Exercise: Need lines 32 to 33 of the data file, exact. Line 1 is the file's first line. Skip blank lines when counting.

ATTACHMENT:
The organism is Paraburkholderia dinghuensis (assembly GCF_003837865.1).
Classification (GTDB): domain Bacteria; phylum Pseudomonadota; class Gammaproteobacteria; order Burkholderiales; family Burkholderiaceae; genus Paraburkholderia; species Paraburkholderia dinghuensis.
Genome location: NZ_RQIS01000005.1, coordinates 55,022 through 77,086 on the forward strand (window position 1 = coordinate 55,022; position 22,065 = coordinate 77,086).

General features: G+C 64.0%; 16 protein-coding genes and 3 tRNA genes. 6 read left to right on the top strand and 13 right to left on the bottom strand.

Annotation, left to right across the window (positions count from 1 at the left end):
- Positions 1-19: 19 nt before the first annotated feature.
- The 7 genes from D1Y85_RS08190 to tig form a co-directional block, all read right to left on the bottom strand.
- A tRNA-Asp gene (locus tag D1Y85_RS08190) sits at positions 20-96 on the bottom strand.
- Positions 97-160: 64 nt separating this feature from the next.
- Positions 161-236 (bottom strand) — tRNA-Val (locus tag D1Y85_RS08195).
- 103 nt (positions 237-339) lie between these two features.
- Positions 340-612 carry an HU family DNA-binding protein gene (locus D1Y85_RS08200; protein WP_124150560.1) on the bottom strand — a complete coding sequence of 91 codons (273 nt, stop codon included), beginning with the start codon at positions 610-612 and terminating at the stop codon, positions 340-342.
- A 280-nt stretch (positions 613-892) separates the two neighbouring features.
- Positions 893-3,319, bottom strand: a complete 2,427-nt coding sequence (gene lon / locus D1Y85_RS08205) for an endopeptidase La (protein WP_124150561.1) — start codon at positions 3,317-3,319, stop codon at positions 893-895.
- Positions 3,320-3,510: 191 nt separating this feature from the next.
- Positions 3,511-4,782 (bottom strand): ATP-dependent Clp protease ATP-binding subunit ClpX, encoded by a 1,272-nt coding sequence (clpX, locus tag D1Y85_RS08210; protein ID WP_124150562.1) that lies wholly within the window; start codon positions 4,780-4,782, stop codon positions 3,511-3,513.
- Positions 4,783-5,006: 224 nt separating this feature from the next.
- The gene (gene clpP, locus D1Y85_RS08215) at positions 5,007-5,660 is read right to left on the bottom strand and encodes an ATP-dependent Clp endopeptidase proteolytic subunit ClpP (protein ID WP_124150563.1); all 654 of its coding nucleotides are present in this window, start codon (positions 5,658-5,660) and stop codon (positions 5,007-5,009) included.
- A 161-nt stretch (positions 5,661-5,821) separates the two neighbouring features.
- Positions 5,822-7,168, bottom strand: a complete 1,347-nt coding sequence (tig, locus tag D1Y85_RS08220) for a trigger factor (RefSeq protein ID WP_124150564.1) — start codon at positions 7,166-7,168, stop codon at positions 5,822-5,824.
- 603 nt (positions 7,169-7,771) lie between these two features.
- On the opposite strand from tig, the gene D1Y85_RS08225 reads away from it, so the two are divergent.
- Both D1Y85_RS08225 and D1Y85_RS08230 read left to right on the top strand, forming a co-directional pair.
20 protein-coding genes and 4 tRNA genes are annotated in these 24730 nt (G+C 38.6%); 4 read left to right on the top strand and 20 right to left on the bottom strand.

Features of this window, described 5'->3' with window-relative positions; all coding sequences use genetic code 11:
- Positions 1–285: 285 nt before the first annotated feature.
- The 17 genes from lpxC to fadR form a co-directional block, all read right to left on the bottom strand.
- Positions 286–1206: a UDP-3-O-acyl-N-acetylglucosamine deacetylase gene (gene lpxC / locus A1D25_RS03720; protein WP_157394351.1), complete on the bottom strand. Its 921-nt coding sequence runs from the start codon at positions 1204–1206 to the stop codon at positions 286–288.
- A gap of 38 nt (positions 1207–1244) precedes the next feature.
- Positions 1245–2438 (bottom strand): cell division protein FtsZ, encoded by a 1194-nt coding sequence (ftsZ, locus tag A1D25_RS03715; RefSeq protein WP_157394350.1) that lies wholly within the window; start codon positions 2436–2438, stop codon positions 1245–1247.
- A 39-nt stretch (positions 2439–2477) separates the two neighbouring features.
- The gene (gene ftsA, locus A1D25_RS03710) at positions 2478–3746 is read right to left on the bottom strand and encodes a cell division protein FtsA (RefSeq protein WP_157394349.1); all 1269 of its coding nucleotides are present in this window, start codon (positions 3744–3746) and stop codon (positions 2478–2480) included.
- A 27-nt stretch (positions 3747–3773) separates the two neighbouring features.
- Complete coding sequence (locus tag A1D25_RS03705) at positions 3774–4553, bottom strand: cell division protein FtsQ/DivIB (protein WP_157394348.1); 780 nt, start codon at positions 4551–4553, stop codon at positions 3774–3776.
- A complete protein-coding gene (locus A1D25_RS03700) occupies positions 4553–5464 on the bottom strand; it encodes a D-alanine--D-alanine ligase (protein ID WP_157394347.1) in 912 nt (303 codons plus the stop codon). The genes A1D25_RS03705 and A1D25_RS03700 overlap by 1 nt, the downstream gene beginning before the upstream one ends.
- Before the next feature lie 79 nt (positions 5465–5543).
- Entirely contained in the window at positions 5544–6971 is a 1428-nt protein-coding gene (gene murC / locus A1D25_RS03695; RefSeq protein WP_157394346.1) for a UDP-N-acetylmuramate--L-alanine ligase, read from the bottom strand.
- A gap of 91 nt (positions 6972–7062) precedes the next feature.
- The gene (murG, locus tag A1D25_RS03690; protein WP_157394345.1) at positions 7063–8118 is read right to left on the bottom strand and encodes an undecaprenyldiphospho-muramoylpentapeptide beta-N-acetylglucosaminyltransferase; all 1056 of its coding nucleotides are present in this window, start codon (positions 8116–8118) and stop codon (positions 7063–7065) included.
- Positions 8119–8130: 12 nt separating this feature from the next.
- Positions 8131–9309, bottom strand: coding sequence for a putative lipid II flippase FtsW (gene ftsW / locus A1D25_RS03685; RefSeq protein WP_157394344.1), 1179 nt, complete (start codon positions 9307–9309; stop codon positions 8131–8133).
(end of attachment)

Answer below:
- The gene (gene ftsA, locus A1D25_RS03710) at positions 2478–3746 is read right to left on the bottom strand and encodes a cell division protein FtsA (RefSeq protein WP_157394349.1); all 1269 of its coding nucleotides are present in this window, start codon (positions 3744–3746) and stop codon (positions 2478–2480) included.
- A 27-nt stretch (positions 3747–3773) separates the two neighbouring features.